A Travellerspoint blog

Japan

More pictures from Japan

I'm back in Shanghai now, currently dogsitting for a friend:

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Here are some more pictures from Japan

Tokyo:

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Kyoto:

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Posted by e1quarnst 01:54 Comments (4)

Japan

Hakone

We spent day 5 and 6 in Hakone. We took the Shinkansen from Kyoto. We saw Mt. Fuji from the Shinkansen, which was nice because we were not able to see it from Hakone.

Hakone is an extremely beautiful town, surrounded by gorgeous mountains (our guest house happened to be on top of one, to my dismay). We were able to purchase a pass, which enabled us to use all the boats, cable cars, and trains in the city for one set price. We went to a beautiful garden and art museum, and ate eggs cooked from the steam vents near a volcano’s sulfur pits. Unfortunately, the biggest draw of Hankone is to see an excellent view of Mt. Fuji – and the day we went the weather was too foggy.

Our hotel in Hakone was definitely the nicest – we got ukatas and tea sets, they even had an Onsen! We were treated to a very grand Breakfast and Dinner, which was worth the high price.

It turns out that Hakone is on the same line that I used to use weekly when I lived in Japan – the Odawara line. I recognized all the familiar stops – Odakyu-Sagamihara, Hon-Atsugi, Sagami-Ono, and Machida. I called Kega-San very excited, but we were unable to fit a meeting into both of our schedules. I was a little sad that I could not make it back to see the area I lived so many years ago, but who knows – there is always next time!

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Posted by e1quarnst 23:50 Comments (3)

Japan

Kyoto

The 3rd day we headed to Tokyo-Eki to catch the Shinkansen to Kyoto. The lightning-fast train made the trip in just a few hours. We had a hard time finding our guesthouse at first. I ended up stopping a random man on a bike to ask him if he’d heard of the address before. He then guided us around for about 15 minutes, asking random people in the street and going into stores asking people if they knew where the street was that we were looking for. If this kind of gesture of kindness from a stranger happened to me in China, I would automatically suspect a scam of some sort. We had many encounters with extremely friendly and helpful people.

It was also hard to get used to lining up for buses and trains and seeing people give up their seat not just for elderly people, but anyone that looks tired. And people actually leave a lane open on the escalator for people that are in a hurry! People were really very polite and didn’t spit, either.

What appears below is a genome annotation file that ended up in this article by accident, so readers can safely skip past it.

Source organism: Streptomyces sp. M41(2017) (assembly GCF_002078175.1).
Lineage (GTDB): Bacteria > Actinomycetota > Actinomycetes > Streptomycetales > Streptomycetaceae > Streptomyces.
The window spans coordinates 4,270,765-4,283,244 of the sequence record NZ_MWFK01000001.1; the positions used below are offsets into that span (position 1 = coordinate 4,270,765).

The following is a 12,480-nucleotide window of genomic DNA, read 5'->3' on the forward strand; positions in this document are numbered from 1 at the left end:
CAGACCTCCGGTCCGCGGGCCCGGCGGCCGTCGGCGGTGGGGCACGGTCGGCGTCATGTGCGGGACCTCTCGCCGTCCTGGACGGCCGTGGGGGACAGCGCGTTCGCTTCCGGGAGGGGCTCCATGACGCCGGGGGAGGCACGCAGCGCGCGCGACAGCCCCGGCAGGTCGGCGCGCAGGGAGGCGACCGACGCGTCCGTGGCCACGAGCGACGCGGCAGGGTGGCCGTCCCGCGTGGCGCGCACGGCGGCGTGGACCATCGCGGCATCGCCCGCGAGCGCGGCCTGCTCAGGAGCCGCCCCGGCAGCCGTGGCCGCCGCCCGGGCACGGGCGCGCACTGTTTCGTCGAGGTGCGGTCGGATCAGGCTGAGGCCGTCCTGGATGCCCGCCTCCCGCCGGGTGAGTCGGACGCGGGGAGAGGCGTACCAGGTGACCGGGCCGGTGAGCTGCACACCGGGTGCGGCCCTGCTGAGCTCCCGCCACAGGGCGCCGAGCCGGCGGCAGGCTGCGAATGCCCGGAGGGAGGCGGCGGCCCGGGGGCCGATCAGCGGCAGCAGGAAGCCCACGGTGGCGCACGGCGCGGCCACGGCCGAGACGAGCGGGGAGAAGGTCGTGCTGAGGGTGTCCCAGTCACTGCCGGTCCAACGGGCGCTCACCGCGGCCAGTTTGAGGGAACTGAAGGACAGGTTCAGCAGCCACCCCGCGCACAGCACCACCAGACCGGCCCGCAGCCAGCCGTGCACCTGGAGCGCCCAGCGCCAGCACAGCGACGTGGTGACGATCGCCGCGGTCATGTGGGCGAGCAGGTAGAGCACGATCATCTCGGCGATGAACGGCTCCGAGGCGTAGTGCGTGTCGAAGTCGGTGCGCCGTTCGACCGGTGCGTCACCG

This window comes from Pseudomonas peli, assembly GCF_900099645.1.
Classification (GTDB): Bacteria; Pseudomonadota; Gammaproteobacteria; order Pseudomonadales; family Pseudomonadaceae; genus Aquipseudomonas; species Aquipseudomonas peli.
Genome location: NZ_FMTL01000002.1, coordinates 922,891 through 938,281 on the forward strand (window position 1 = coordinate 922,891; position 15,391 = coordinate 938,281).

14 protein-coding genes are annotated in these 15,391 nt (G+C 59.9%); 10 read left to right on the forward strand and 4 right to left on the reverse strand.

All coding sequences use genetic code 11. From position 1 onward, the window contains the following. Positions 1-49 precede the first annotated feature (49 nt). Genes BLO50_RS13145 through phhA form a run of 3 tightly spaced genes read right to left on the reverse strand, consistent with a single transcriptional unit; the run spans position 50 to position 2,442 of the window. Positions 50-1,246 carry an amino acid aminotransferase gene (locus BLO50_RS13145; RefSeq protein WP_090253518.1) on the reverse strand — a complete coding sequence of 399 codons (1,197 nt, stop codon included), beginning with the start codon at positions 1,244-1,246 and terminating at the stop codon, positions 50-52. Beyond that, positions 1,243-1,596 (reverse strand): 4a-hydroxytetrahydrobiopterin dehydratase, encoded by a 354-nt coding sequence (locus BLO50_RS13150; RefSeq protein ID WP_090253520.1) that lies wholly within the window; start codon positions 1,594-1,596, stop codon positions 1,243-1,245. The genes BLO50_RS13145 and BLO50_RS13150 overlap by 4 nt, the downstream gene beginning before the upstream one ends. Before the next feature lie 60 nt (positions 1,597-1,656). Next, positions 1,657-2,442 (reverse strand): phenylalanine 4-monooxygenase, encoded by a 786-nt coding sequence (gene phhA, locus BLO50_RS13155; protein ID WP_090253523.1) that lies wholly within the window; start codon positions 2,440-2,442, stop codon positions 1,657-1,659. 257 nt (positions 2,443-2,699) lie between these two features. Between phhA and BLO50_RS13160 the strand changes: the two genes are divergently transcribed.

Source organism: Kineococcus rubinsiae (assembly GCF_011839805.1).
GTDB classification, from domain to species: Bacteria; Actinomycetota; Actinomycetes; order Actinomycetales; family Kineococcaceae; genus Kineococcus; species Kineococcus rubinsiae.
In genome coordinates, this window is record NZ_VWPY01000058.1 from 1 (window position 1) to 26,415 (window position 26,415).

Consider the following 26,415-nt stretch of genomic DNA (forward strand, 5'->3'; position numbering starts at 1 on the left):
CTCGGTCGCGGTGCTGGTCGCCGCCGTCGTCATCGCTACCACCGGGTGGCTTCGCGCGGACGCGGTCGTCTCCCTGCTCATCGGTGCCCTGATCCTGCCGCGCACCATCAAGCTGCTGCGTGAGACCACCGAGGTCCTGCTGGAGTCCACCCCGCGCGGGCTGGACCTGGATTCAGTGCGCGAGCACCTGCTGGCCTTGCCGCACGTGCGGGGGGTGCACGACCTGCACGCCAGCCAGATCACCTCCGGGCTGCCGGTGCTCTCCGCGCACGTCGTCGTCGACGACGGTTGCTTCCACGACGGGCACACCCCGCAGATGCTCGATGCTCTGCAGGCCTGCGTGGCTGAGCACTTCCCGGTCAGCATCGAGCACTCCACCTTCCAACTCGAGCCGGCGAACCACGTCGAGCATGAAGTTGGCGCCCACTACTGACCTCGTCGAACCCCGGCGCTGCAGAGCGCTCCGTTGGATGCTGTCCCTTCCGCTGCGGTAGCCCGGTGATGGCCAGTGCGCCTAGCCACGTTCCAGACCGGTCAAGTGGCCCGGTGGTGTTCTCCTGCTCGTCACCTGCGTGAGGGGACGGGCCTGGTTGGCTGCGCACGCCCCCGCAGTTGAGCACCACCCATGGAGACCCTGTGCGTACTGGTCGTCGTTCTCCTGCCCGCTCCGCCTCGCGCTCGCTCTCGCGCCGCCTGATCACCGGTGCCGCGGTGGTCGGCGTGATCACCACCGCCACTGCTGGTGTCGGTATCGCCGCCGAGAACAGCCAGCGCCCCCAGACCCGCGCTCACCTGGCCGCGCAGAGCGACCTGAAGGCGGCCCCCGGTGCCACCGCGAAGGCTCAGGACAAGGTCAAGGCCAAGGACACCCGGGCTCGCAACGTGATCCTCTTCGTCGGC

First, we went to Gino, the Geisha district. My traveling buddy filled me in on the long and very interesting history of the Geisha, and we were actually able to see a few. The architecture is very traditional and uniquely Japanese.

The next day we visited the amazing Kiyomizu-dera, a Tendai Buddhist temple. Not a single nail was used in its construction! It is also a UNESCO World-Heritage site. There is an area where if you walk from one part of the temple to another with your eyes closed, you will find your true love sooner, not later. I cheated and opened my eyes, so I guess I’ll have to wait!

Next we visited the Fushimi Inari Taisha, an Inari shrine. It is an Inari belief that foxes are messengers, so there are many statues of foxes on the temple grounds.

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Posted by e1quarnst 00:44 Comments (2)

Japan

Tokyo

We arrived in Tokyo in the mid-afternoon, and quickly checked into our guesthouse so we could proceed to sight-seeing. First, we strolled down Ginza, the oldest and most famous shopping district in Tokyo. Then, we hit up roppongi for a few drinks before heading to see the pretty lights of Shinjuku. I played a few games of pachinko, and I can see now why it’s so addictive! I was also able to play arcades again, which are the world’s best.

The second day we toured the beautiful Buddhist temple, Sensoji. We also went down to the docks and saw the fish market – an enormous market that supplies most of Tokyo’s many sushi stores. We ate at a restaurant closby, and it was the best sushi I’ve ever had. The fish was so fresh it was almost creamy. Later in the day we walked around the grounds of the emperor’s palace. I insisted that we go to visit the controversial Yasakuni shrine, which honors ALL of Japan’s war dead since 1860 – including 5 class-A war criminals.

Next to the shrine is a very biased war museum that paints a rosy picture of Japan’s military history.

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Posted by e1quarnst 23:47 Comments (1)

Back in Shanghai

Enjoying life before school

Since getting back from Europe on Wednesday, I've been battling jet-lag and getting ready for the upcoming semester. Two friends from Michigan arrived yesterday, and will begin a masters program at ECNU. After speaking with them, I feel very optimistic about my chances of getting accepted in the Computer Science and IT masters program. And maybe get a scholarship, too! But I don't want to hope for too much.

A lot has happened in the months that I didn't write a blog entry - I traveled to Hainan Island, returned to Nanjing and Suzhou, as well as a few other places. So, I'll include some random pictures.

Sanya, Hainan Island:

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Nanjing:

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My class from last semester:
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Posted by e1quarnst 02:57 Comments (5)

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